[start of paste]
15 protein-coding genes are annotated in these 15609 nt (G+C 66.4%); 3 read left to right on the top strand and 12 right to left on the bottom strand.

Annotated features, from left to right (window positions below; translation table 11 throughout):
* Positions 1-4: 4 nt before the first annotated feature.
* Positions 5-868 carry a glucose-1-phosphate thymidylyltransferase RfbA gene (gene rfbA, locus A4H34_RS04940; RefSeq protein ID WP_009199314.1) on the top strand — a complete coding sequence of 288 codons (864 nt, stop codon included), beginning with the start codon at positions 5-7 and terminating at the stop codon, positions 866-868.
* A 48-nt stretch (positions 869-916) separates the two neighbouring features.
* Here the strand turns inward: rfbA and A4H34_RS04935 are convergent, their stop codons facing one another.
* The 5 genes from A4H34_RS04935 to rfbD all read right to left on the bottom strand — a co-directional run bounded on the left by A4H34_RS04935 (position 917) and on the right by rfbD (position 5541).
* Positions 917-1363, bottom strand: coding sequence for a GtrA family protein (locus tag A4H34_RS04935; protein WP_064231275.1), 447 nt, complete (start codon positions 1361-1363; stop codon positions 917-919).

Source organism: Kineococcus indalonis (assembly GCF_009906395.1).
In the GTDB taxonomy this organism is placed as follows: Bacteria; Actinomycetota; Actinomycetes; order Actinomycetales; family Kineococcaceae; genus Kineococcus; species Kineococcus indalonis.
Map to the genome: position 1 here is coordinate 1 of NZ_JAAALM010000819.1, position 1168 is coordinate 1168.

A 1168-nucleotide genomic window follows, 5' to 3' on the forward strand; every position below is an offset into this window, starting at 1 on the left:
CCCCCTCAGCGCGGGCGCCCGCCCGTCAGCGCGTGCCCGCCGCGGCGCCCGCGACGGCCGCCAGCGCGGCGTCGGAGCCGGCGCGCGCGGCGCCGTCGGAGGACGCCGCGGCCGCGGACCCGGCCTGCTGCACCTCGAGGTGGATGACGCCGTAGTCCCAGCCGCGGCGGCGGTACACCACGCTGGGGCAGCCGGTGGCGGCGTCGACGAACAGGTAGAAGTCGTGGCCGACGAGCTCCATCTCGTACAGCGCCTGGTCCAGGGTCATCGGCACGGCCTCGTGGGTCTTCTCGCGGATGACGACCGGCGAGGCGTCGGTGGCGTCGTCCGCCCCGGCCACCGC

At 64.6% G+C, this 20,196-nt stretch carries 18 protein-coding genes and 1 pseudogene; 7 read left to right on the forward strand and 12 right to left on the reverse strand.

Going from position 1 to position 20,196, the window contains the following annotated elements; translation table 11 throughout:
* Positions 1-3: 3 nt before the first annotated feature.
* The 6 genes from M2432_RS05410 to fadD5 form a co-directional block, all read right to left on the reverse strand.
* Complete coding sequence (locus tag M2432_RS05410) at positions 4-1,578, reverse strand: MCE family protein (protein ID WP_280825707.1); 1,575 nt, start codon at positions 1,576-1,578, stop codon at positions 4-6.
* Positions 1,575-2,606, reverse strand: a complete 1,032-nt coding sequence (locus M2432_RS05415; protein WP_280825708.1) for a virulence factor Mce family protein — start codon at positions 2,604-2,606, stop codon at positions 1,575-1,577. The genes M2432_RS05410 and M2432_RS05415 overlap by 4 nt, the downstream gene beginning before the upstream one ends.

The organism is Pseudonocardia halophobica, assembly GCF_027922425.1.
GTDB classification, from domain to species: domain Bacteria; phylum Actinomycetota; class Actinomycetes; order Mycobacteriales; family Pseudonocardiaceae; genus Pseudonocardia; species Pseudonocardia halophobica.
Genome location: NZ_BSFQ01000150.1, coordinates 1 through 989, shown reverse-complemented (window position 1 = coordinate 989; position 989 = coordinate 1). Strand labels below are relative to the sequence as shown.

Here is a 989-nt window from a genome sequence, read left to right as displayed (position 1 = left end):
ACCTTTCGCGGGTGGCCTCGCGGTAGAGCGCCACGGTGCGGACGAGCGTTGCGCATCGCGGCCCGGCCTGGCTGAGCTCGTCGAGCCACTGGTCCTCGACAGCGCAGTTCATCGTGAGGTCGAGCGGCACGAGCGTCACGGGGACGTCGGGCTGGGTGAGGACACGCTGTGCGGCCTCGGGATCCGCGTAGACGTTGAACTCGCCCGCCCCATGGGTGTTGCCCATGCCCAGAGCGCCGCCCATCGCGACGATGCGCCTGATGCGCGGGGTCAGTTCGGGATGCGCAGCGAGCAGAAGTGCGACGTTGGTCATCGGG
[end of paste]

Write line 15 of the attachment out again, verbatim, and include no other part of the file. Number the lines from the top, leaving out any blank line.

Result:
Going from position 1 to position 20,196, the window contains the following annotated elements; translation table 11 throughout: